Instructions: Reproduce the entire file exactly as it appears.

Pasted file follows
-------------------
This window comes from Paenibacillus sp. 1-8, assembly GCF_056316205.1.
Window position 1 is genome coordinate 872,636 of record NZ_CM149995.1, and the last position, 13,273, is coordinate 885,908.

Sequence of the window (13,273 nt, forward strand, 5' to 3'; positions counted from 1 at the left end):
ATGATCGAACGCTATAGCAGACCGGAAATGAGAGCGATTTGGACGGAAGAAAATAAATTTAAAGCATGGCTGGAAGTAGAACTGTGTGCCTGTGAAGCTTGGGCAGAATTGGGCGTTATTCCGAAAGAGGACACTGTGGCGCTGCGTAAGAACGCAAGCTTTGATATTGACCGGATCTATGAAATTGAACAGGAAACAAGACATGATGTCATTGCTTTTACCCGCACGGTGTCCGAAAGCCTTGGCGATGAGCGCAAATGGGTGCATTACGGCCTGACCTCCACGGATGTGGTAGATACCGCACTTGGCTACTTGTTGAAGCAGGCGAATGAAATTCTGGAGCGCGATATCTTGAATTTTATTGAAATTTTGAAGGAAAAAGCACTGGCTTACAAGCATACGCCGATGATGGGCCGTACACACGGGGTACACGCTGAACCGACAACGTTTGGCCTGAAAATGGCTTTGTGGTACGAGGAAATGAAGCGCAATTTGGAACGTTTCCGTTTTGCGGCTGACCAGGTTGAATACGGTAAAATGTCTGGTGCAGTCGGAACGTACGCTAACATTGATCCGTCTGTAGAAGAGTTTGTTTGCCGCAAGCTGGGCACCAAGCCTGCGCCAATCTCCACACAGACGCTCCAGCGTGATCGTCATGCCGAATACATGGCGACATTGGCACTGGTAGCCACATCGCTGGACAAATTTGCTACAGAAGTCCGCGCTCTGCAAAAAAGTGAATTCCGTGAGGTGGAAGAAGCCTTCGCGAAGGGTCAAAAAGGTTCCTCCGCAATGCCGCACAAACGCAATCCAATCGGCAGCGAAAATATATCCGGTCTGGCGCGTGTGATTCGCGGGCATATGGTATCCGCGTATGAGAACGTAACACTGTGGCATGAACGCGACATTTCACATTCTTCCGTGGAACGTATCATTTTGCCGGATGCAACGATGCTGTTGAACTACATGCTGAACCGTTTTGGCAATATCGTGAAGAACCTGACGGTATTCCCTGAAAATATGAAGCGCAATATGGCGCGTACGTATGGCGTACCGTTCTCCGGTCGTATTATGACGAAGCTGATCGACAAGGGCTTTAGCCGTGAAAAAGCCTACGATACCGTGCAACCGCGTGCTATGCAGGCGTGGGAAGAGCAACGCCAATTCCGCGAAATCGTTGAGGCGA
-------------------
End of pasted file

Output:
This window comes from Paenibacillus sp. 1-8, assembly GCF_056316205.1.
Window position 1 is genome coordinate 872,636 of record NZ_CM149995.1, and the last position, 13,273, is coordinate 885,908.

Sequence of the window (13,273 nt, forward strand, 5' to 3'; positions counted from 1 at the left end):
ATGATCGAACGCTATAGCAGACCGGAAATGAGAGCGATTTGGACGGAAGAAAATAAATTTAAAGCATGGCTGGAAGTAGAACTGTGTGCCTGTGAAGCTTGGGCAGAATTGGGCGTTATTCCGAAAGAGGACACTGTGGCGCTGCGTAAGAACGCAAGCTTTGATATTGACCGGATCTATGAAATTGAACAGGAAACAAGACATGATGTCATTGCTTTTACCCGCACGGTGTCCGAAAGCCTTGGCGATGAGCGCAAATGGGTGCATTACGGCCTGACCTCCACGGATGTGGTAGATACCGCACTTGGCTACTTGTTGAAGCAGGCGAATGAAATTCTGGAGCGCGATATCTTGAATTTTATTGAAATTTTGAAGGAAAAAGCACTGGCTTACAAGCATACGCCGATGATGGGCCGTACACACGGGGTACACGCTGAACCGACAACGTTTGGCCTGAAAATGGCTTTGTGGTACGAGGAAATGAAGCGCAATTTGGAACGTTTCCGTTTTGCGGCTGACCAGGTTGAATACGGTAAAATGTCTGGTGCAGTCGGAACGTACGCTAACATTGATCCGTCTGTAGAAGAGTTTGTTTGCCGCAAGCTGGGCACCAAGCCTGCGCCAATCTCCACACAGACGCTCCAGCGTGATCGTCATGCCGAATACATGGCGACATTGGCACTGGTAGCCACATCGCTGGACAAATTTGCTACAGAAGTCCGCGCTCTGCAAAAAAGTGAATTCCGTGAGGTGGAAGAAGCCTTCGCGAAGGGTCAAAAAGGTTCCTCCGCAATGCCGCACAAACGCAATCCAATCGGCAGCGAAAATATATCCGGTCTGGCGCGTGTGATTCGCGGGCATATGGTATCCGCGTATGAGAACGTAACACTGTGGCATGAACGCGACATTTCACATTCTTCCGTGGAACGTATCATTTTGCCGGATGCAACGATGCTGTTGAACTACATGCTGAACCGTTTTGGCAATATCGTGAAGAACCTGACGGTATTCCCTGAAAATATGAAGCGCAATATGGCGCGTACGTATGGCGTACCGTTCTCCGGTCGTATTATGACGAAGCTGATCGACAAGGGCTTTAGCCGTGAAAAAGCCTACGATACCGTGCAACCGCGTGCTATGCAGGCGTGGGAAGAGCAACGCCAATTCCGCGAAATCGTTGAGGCGA